So adding a ‘hard’ dependency on 3d hardware acceleration will implicitly mean we are basing our free desktop on non-free drivers feels like a step backwards. On the other side I don’t feel not going down the route of making our solution more visually appealing and hopefully also more usable is a viable option either, so I am not suggesting that these efforts gets rejected or stopped.
Hopefully the increased use of 3D will also lead to increased interest among free software developers to actually make free 3D drivers (and thus finding enough resources to overcome the difficulty of reverse engineering current cards) or that the increased use of 3d will increase the pressure from distribution makers and consumers to get ATI and NVidia to open their drivers. Anyway I hope I am wrong to be a bit worried about how this ends up and instead this leads to a big increase in contributions to things like MesaGL
Back at the office today after spending the last 3 days at the 3GSM tradeshow. We helped one of our customers, SportAlert.com do a sucessful launch of their product, streaming sport events to mobile devices.
Also learned the hard way during the conference that I spend to much time sitting down in my job. The last half of every day at the conference was spent in pain with aching feet, neck and back.
A lot of interesting things on show at the conference. Was very happy for instance to see Nokia having 2 persons on the main booth dedicated to demonstrating the Nokia 770 and that these two persons always seemed to have a good crowd around them.
Was also nice to see the Lipsforum .org announcements about using GTK+ and GStreamer for mobile devices.
Also walking from booth to booth asking about people’s products it seem everyone doing some kind of software either had a linux port already or one was planned to start soon. Not that many years ago the answer would have been ‘linux? what is that?’
Next year maybe we do our own booth with Fluendo, but then again just walking around as we did this year also yielded very good results and a lot of interesting information.
So we have two new employees at the office now, both formally starting on Monday. Zaheer Merali is one of them, a well known long time contributor to GStreamer and also known as the creator of Istanbul. Also joining us is Matthieu Garcia (b0nk on IRC) who is an old friend of Edward (bilboed) and who will be doing codec optimisation work for us. A big welcome to both.
Media Center Solution
I also promised some more information about our media center solution in my previous blog entry. I have a couple of screenshots available for our early prototype which you can see here and here.
One of the core building blocks of the media center solution apart from GStreamer will be the Togra framework created by Jan (thaytan). We have also hired two people who will soon start at our Lyon office. I will announce their names in my next update on the media center solution, which we have baptized ‘Elisa’.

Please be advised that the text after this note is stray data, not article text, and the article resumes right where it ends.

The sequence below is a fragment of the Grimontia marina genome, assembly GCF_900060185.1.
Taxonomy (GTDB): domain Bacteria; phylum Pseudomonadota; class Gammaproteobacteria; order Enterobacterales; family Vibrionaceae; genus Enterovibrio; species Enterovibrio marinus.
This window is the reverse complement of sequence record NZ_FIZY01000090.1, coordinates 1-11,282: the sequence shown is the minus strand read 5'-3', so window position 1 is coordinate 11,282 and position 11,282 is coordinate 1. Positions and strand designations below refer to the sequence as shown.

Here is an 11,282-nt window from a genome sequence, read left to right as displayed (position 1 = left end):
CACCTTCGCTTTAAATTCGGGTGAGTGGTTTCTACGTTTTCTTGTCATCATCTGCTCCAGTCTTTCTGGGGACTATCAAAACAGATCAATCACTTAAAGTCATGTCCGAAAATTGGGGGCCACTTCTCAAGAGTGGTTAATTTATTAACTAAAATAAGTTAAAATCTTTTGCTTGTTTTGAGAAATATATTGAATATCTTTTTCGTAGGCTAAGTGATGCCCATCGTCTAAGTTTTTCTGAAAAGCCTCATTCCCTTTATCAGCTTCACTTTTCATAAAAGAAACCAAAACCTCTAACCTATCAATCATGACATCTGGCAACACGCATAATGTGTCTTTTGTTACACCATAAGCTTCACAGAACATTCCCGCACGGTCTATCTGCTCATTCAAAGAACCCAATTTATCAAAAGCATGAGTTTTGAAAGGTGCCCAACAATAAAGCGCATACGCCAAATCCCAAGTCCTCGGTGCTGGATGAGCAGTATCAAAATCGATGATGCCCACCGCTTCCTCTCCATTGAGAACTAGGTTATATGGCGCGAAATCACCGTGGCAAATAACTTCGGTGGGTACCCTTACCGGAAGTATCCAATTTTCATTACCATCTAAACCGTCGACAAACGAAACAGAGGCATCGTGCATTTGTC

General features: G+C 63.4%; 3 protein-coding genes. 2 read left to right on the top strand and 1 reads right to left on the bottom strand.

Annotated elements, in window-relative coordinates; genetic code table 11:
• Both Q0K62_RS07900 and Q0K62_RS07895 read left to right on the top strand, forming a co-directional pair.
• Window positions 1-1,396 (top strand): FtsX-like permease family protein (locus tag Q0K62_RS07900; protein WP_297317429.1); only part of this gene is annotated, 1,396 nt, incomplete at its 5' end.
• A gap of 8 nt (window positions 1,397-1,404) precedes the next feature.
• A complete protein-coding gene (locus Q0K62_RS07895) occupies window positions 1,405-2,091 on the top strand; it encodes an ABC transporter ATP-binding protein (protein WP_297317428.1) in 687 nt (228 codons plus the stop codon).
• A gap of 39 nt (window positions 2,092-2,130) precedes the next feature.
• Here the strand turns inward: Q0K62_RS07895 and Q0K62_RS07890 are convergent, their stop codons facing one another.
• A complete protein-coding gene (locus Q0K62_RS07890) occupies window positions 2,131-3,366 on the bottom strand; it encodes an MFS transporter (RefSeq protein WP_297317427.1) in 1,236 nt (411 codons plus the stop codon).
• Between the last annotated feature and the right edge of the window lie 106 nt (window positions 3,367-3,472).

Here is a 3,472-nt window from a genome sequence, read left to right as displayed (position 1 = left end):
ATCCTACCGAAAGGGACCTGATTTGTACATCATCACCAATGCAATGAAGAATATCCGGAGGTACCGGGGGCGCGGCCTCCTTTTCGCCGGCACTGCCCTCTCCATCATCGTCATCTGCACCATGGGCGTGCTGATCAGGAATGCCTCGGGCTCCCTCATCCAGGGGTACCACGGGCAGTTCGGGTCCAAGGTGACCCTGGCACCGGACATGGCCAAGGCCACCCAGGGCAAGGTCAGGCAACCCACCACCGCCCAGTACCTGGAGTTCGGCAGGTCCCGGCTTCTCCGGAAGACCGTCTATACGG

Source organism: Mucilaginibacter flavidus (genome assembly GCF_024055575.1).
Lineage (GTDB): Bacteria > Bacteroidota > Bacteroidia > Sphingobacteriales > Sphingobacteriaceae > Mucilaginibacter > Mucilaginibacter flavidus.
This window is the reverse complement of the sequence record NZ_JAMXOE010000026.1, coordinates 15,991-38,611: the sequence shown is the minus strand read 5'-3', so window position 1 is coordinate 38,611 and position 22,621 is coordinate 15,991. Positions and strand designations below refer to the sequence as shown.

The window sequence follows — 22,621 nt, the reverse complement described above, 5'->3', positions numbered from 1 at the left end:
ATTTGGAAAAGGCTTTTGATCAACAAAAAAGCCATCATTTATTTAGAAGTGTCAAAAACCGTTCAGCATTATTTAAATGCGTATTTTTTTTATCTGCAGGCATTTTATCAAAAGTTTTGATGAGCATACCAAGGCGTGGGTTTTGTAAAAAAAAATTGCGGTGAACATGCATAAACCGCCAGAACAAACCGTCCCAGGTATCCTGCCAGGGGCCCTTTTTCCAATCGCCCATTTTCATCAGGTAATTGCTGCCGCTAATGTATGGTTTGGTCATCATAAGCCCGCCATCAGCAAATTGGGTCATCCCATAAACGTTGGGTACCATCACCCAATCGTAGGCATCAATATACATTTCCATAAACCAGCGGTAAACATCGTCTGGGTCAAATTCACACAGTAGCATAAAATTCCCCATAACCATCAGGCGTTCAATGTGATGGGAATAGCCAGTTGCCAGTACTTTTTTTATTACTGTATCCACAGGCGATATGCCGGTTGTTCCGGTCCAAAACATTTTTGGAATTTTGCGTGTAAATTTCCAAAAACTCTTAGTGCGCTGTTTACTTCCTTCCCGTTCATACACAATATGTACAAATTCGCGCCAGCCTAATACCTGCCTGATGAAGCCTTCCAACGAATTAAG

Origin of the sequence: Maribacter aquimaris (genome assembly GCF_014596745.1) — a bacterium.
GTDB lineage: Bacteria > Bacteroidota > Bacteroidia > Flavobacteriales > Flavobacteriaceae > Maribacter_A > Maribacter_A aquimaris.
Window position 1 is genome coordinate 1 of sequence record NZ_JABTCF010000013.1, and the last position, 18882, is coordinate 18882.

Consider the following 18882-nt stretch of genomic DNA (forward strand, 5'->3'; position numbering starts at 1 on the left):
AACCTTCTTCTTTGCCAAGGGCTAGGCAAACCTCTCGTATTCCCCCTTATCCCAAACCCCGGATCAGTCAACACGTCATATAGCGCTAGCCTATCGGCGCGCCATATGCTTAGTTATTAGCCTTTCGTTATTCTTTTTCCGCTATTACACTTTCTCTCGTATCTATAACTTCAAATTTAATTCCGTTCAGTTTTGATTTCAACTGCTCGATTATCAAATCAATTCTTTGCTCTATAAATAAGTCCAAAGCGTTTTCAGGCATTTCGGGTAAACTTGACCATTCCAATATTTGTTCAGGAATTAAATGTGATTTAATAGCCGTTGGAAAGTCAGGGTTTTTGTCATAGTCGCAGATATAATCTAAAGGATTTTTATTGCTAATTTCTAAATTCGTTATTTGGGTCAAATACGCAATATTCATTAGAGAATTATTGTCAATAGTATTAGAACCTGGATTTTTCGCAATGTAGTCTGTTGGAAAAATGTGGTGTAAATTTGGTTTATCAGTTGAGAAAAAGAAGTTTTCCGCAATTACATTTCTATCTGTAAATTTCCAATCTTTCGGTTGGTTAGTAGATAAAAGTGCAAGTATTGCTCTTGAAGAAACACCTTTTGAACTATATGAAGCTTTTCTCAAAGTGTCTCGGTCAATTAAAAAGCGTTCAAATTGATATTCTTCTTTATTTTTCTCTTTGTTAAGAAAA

Got a lot of little issues fixed today. Wim fixed the RTSP element taking us one step closer to RTSP stream protocol support in the players. Edward ported the ffmpeg demuxer plugin, adding support for tons of new formats. Tim checked in his cdxa plugin port and the dvdread plugin port, giving VCD support and making a big step forward towards DVD support in Totem for 0.10. And Thomas fixed many small issues to polish of our mobile phone streaming for Flumotion.
I ended up doing some thumbnailing testing with Totem after a claim it was broken. Worked nicely for me. Only format which didn’t thumbnail at all was Real, but hopefully that is a small bug to sort out. Nice to see even the Flash files getting thumbnailed
Things are also starting to fall in place for our media center solution. Will blog more about that after the weekend, with some screenshots of our current proof-of-concept.
Tim has been working on a patch to
enable Surround Sound in GStreamer 0.10. Due to limited hardware available we really need people in the community to help out with testing it so we can make sure its 100% before merging it into an official release. So if you have surround sound hardware (not spdif) with your computer please grab that patch and gst-plugins-base CVS and compile and report back your findings to that bug report linked above.
So Edward got Pitivi, the worlds coolest non-linear editor project moved over to GNOME CVS and added to the GNOME
bugzilla. Which means you can now check out pitivi using your favourite GNOME CVS account. Also to make sure I went down in the history books I made sure to file the first Pitivi bug report ever. Also getting a bit envious of all those people with developer this or that behind their name I spiced up my own description a bit.